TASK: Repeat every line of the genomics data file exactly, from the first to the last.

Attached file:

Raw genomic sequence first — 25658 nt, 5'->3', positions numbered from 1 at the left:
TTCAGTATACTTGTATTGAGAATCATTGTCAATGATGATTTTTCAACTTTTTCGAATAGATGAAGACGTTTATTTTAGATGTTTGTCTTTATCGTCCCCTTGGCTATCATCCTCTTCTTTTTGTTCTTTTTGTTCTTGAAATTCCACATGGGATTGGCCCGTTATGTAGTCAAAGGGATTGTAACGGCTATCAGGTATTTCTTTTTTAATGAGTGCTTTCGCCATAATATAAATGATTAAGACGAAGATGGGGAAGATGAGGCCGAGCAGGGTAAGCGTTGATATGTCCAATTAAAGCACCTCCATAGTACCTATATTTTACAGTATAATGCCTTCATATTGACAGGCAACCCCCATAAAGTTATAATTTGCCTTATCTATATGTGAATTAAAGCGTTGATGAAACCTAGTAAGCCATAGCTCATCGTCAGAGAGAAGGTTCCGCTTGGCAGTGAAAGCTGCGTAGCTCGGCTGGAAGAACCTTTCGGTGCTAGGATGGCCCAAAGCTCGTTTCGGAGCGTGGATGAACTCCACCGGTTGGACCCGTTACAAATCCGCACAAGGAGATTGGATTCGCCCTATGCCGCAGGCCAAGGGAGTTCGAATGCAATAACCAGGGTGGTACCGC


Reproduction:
Raw genomic sequence first — 25658 nt, 5'->3', positions numbered from 1 at the left:
TTCAGTATACTTGTATTGAGAATCATTGTCAATGATGATTTTTCAACTTTTTCGAATAGATGAAGACGTTTATTTTAGATGTTTGTCTTTATCGTCCCCTTGGCTATCATCCTCTTCTTTTTGTTCTTTTTGTTCTTGAAATTCCACATGGGATTGGCCCGTTATGTAGTCAAAGGGATTGTAACGGCTATCAGGTATTTCTTTTTTAATGAGTGCTTTCGCCATAATATAAATGATTAAGACGAAGATGGGGAAGATGAGGCCGAGCAGGGTAAGCGTTGATATGTCCAATTAAAGCACCTCCATAGTACCTATATTTTACAGTATAATGCCTTCATATTGACAGGCAACCCCCATAAAGTTATAATTTGCCTTATCTATATGTGAATTAAAGCGTTGATGAAACCTAGTAAGCCATAGCTCATCGTCAGAGAGAAGGTTCCGCTTGGCAGTGAAAGCTGCGTAGCTCGGCTGGAAGAACCTTTCGGTGCTAGGATGGCCCAAAGCTCGTTTCGGAGCGTGGATGAACTCCACCGGTTGGACCCGTTACAAATCCGCACAAGGAGATTGGATTCGCCCTATGCCGCAGGCCAAGGGAGTTCGAATGCAATAACCAGGGTGGTACCGC